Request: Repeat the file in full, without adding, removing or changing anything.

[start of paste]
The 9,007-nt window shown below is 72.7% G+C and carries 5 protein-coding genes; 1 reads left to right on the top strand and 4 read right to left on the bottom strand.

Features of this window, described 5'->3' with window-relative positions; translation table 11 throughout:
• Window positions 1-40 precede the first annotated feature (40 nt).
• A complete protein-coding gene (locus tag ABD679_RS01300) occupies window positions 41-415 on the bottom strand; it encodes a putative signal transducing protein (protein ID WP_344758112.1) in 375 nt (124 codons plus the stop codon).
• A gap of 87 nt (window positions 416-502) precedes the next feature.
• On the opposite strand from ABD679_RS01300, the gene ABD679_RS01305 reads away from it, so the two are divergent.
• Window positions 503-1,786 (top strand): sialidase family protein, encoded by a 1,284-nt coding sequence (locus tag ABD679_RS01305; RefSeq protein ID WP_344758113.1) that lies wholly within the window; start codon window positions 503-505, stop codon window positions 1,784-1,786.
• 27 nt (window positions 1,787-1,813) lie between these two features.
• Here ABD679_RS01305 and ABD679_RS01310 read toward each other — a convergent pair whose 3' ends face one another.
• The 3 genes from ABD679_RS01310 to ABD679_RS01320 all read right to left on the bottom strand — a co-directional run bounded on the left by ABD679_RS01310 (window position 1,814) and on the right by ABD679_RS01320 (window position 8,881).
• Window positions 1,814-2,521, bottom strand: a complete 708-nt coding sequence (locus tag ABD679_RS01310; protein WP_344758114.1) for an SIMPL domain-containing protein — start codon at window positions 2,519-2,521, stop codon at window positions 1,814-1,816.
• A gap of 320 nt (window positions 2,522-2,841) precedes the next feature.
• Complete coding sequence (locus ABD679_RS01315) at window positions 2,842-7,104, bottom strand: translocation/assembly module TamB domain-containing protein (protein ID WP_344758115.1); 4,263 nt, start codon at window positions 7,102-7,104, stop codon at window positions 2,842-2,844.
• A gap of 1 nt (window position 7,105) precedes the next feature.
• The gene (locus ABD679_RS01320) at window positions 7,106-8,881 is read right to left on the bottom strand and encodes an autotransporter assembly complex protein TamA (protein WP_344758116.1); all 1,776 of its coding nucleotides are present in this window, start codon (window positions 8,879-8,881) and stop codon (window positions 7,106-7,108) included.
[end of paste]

The 9,007-nt window shown below is 72.7% G+C and carries 5 protein-coding genes; 1 reads left to right on the top strand and 4 read right to left on the bottom strand.

Features of this window, described 5'->3' with window-relative positions; translation table 11 throughout:
• Window positions 1-40 precede the first annotated feature (40 nt).
• A complete protein-coding gene (locus tag ABD679_RS01300) occupies window positions 41-415 on the bottom strand; it encodes a putative signal transducing protein (protein ID WP_344758112.1) in 375 nt (124 codons plus the stop codon).
• A gap of 87 nt (window positions 416-502) precedes the next feature.
• On the opposite strand from ABD679_RS01300, the gene ABD679_RS01305 reads away from it, so the two are divergent.
• Window positions 503-1,786 (top strand): sialidase family protein, encoded by a 1,284-nt coding sequence (locus tag ABD679_RS01305; RefSeq protein ID WP_344758113.1) that lies wholly within the window; start codon window positions 503-505, stop codon window positions 1,784-1,786.
• 27 nt (window positions 1,787-1,813) lie between these two features.
• Here ABD679_RS01305 and ABD679_RS01310 read toward each other — a convergent pair whose 3' ends face one another.
• The 3 genes from ABD679_RS01310 to ABD679_RS01320 all read right to left on the bottom strand — a co-directional run bounded on the left by ABD679_RS01310 (window position 1,814) and on the right by ABD679_RS01320 (window position 8,881).
• Window positions 1,814-2,521, bottom strand: a complete 708-nt coding sequence (locus tag ABD679_RS01310; protein WP_344758114.1) for an SIMPL domain-containing protein — start codon at window positions 2,519-2,521, stop codon at window positions 1,814-1,816.
• A gap of 320 nt (window positions 2,522-2,841) precedes the next feature.
• Complete coding sequence (locus ABD679_RS01315) at window positions 2,842-7,104, bottom strand: translocation/assembly module TamB domain-containing protein (protein ID WP_344758115.1); 4,263 nt, start codon at window positions 7,102-7,104, stop codon at window positions 2,842-2,844.
• A gap of 1 nt (window position 7,105) precedes the next feature.
• The gene (locus ABD679_RS01320) at window positions 7,106-8,881 is read right to left on the bottom strand and encodes an autotransporter assembly complex protein TamA (protein WP_344758116.1); all 1,776 of its coding nucleotides are present in this window, start codon (window positions 8,879-8,881) and stop codon (window positions 7,106-7,108) included.